Genghis Khan's portrait found on ox horns


A craftsman in north China's Inner Mongolia Autonomous Region claims to have found mysterious portraits of the great ruler Genghis Khan ingrained in ox horns.

A craftsman in north China's Inner Mongolia Autonomous Region claims to have found mysterious portraits of the great ruler Genghis Khan ingrained in ox horns.

The biggest of the portraits was about the size of a standard passport photo, and was very much like the badges of late Chinese leader Mao Zedong worn by many Chinese in the 1960s, said He Hongchen, a Manchu craftsman in Ewenki Autonomous Banner, Holonbuyr City, over 2,000 kilometers from the region's capital Hohhot.

"Even I myself cannot tell why these portraits have come out," said He, 55. "But I've found them only on the horns of some bulls,and the exact position of the portraits on the horns varies."

Plain horns with a fine texture often bear clearer portraits, which were just like the portraits most Mongols hung on the walls of their tents to show love and respect for the legendary leader, said He as he showed some portraits to Xinhua reporters.

An avid lover of fine arts, He started to make souvenirs out ofox horns in 1998.

"At first, I thought about root carving -- to carve the roots of trees into artwork, but too many people had been doing that andI didn't want to follow them," he said, "so I worked on ox horns instead."

Most of the pieces he has made are traditional Chinese musical instruments and drinking vessels, and the process always starts with cleaning, sterilizing and slicing of the material, before grinding and polishing.

The first head portrait of Genghis Khan came out in one of the slices in January, 2003, when He was grinding the horn as usual. "It appeared after some ten minutes of grinding," he said, "And themore I worked on it, the clearer it became."

And the same portrait, in different sizes, has appeared in someother horns. He was convinced it was part of the horns rather thanprinted or carved into them by man. "Once it's there, you can never erase it no matter how hard you try."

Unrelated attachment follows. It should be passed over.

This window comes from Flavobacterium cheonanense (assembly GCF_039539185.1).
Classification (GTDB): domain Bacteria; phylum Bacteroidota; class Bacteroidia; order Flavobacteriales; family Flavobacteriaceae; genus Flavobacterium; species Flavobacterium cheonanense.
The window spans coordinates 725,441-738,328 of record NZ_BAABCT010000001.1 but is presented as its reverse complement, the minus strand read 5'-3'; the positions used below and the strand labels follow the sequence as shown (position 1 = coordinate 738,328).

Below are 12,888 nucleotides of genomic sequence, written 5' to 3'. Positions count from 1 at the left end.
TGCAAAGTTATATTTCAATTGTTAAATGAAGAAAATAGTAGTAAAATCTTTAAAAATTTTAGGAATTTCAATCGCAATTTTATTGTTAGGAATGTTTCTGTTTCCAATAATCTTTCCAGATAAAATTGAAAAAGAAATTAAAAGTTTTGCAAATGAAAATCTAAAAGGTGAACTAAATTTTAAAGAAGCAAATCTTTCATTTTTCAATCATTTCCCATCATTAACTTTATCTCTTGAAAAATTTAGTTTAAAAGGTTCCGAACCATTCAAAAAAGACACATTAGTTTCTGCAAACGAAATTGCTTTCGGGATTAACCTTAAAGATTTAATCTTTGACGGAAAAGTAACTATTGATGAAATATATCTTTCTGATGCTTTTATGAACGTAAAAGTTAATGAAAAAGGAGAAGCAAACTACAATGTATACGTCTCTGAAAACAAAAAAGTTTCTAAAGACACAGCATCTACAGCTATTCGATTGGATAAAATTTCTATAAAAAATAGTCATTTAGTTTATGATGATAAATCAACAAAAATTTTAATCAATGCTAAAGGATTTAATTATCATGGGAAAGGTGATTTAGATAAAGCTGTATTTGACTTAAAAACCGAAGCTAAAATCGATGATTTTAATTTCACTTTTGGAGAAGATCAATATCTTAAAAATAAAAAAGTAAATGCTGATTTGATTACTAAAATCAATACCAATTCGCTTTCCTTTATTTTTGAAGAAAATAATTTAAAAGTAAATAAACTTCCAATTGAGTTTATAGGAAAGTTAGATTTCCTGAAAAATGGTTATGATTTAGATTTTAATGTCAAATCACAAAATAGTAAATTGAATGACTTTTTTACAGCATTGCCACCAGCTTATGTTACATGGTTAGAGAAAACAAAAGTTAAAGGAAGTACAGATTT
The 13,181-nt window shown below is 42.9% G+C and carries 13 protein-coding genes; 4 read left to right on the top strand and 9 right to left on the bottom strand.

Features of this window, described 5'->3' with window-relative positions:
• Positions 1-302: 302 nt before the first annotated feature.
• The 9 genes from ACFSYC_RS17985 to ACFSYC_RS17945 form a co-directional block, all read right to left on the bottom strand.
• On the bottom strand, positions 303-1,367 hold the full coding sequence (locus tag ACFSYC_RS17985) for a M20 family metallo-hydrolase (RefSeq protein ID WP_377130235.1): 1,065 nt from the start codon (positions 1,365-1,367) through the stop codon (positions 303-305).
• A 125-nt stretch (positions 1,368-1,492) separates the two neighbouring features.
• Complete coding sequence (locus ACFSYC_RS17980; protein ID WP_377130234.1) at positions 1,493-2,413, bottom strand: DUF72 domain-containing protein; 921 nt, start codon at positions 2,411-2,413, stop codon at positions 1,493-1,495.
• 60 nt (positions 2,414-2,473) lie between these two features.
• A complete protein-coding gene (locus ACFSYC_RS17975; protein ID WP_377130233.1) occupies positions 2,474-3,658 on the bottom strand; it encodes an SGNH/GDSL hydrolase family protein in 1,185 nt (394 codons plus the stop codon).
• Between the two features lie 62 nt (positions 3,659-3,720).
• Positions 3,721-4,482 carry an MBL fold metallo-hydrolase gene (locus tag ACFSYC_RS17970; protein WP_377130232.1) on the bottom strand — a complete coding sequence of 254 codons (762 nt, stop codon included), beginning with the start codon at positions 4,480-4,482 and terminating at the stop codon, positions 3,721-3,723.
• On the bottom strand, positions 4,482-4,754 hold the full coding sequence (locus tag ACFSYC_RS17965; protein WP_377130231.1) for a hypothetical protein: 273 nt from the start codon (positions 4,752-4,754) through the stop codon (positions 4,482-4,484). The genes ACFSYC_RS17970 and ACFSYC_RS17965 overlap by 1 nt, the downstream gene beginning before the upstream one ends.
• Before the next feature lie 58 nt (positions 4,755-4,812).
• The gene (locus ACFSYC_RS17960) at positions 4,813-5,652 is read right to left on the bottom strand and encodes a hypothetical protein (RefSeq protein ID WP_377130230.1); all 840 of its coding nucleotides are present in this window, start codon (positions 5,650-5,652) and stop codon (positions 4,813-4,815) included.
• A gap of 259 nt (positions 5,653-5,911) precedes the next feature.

When the news of He's discovery spread around town, some local Buddhists came to him asking for portraits of Kwan-yin and Buddha."I did try, but couldn't get one," he said.

He Hongchen said he also tried the same grinding techniques on wood, ram's horn, bones and plastics, but could not get any portrait either.

Experts with the local museum have all heard of his discovery, but no one can explain why the portrait exists on ox horns.

As suggested by his friend Zhang Dezhu, director of the city's forestry administration, He has made over 300 souvenirs bearing the portraits.

"It's just incredible," said Zhang, a Mongol himself.

According to Zhang, the Holonbuyr City is believed by many to be Genghis Khan's birthplace.

Some of He's hornware pieces had been given away to friends, and some were on display at the city's museum, said He. "But the local tourism administration has bought most of the pieces, at prices ranging from 20 yuan to 10,000 yuan (2.4 to 1,200 US dollars)."

Genghis Khan was born in 1167 into an aristocratic family near the Onon River in Mongolia.

In 1206, he unified Mongol tribes and became the Great Khan of the Mongol Empire. He was later conferred the title of "Genghis Khan", meaning the "universal ruler".

Genghis Khan conquered most of Eurasia and fathered many children. Kublai, one of Genghis Khan's grandsons, later became the first emperor of the Yuan Dynasty (1271-1368).